the na k atpase3
The Na+-K+ ATPase
  • Function:
  • regulates cell volume (through the osmotic effects of Na+ gradient)
  • drives transport of sugars and amino acids into the cell
  • !!!
  • Almost one-third of the energy requirement of a typical animal cell is consumed in fueling this pump
  • !!!
slide48

Response of a human red blood cell to changes in osmolality (also called tonicity) of the extracellular fluid

From Alberts et al.

transport atpases
Transport ATPases
  • membrane-bound enzymes
  • Hydrolyse the ATP
  • Active transport

The Na+-K+ ATPase

SomeCa2+ pumps

membrane bound enzymes that synthesize atp are transport atpases working in reverse
Membrane-boundenzymesthatsynthesize ATP are transport ATPasesworking in reverse
  • The plasma membrane of bacteria
  • thylakoid membrane of chloroplasts
  • the inner membrane of mitochondria
  • H+ gradients across these membranes drive the synthesis of ATP from ADP and phosphate
  • ATP synthase
  • ATP synthase is responsible for producing nearly all of the ATP in most cells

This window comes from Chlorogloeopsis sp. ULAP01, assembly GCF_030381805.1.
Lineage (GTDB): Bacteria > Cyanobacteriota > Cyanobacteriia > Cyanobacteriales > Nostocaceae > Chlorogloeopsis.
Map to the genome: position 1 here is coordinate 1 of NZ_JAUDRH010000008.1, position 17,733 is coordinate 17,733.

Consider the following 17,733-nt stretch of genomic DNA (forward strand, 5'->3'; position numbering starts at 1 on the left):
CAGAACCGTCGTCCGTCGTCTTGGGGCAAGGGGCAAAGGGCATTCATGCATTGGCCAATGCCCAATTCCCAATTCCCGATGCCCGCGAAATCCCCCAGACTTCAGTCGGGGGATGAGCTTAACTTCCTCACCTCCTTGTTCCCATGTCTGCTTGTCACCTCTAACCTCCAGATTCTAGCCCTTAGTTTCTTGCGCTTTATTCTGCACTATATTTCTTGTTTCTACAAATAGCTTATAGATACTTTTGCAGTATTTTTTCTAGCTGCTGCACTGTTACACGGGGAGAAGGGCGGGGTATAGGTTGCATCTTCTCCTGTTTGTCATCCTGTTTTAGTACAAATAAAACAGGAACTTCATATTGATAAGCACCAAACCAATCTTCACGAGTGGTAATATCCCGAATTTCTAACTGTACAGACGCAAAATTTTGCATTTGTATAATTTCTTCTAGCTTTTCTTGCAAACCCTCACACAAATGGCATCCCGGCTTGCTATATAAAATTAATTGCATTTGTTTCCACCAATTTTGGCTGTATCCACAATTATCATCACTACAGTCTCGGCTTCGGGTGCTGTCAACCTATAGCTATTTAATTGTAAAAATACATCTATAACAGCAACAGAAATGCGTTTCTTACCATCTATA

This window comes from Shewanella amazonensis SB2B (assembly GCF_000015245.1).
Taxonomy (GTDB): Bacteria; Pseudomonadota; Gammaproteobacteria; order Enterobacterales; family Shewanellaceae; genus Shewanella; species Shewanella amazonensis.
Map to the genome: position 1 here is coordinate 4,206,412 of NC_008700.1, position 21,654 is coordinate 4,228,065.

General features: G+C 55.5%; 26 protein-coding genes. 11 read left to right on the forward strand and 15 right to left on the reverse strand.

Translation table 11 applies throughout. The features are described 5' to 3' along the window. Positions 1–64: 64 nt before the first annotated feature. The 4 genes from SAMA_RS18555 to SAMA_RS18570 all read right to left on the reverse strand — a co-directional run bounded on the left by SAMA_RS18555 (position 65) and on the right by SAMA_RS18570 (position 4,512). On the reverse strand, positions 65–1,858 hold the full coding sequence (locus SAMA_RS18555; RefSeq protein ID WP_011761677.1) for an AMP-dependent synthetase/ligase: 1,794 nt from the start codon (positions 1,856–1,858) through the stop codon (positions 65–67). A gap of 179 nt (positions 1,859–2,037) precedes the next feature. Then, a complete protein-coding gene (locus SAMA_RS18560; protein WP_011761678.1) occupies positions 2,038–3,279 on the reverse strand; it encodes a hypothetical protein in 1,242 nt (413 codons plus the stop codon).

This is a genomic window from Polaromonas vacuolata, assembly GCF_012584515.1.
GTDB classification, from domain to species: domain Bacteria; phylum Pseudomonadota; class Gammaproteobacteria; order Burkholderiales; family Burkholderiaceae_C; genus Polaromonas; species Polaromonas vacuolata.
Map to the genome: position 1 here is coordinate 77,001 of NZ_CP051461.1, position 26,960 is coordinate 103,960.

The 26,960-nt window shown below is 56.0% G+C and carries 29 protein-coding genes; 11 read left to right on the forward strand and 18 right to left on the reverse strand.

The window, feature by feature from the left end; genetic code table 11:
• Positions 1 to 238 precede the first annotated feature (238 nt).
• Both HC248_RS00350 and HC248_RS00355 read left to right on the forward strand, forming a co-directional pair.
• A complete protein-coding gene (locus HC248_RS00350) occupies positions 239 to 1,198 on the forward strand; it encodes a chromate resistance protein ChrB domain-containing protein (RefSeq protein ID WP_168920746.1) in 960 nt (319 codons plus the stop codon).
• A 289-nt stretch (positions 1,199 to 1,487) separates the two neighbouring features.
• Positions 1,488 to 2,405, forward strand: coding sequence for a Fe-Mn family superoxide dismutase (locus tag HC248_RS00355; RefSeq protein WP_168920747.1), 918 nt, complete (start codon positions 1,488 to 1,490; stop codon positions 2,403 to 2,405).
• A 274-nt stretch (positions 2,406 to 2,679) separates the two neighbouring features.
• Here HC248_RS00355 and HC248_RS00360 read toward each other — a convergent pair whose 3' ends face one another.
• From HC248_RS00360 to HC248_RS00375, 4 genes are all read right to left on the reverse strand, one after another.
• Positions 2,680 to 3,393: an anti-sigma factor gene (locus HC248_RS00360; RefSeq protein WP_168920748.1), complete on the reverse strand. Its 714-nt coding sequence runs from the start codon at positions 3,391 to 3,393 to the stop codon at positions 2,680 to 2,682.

active transport can be driven by ion gradients
Active Transport Can Be Driven by Ion Gradients
  • The free energy released during the movement of an inorganic ion down an electrochemical gradient is used as the driving force to pump other solutes uphill, against their electrochemical gradient
  • All of these proteins function as coupled transporters - some as symporters, others as antiporters
slide52

The transcellular transport of glucose across an intestinal epithelial cell depends on the asymmetrical distribution of transport proteins in the cell's plasma membrane

From Albertset al.

abc transporter superfamily
ABC transporter superfamily

From Albertset al.

summary
Summary
  • Carrier proteins bind specific solutes and transfer them across the lipid bilayer by undergoing conformational changes that expose the solute binding site sequentially on one side of the membrane and then on the other.
  • Some carrier proteins simply transport a single solute "downhill," whereas others can act as pumps to transport a solute "uphill" against its electrochemical gradient, using energy provided by ATP hydrolysis or by a "downhill" flow of another solute (such as Na+) to drive the requisite series of conformational changes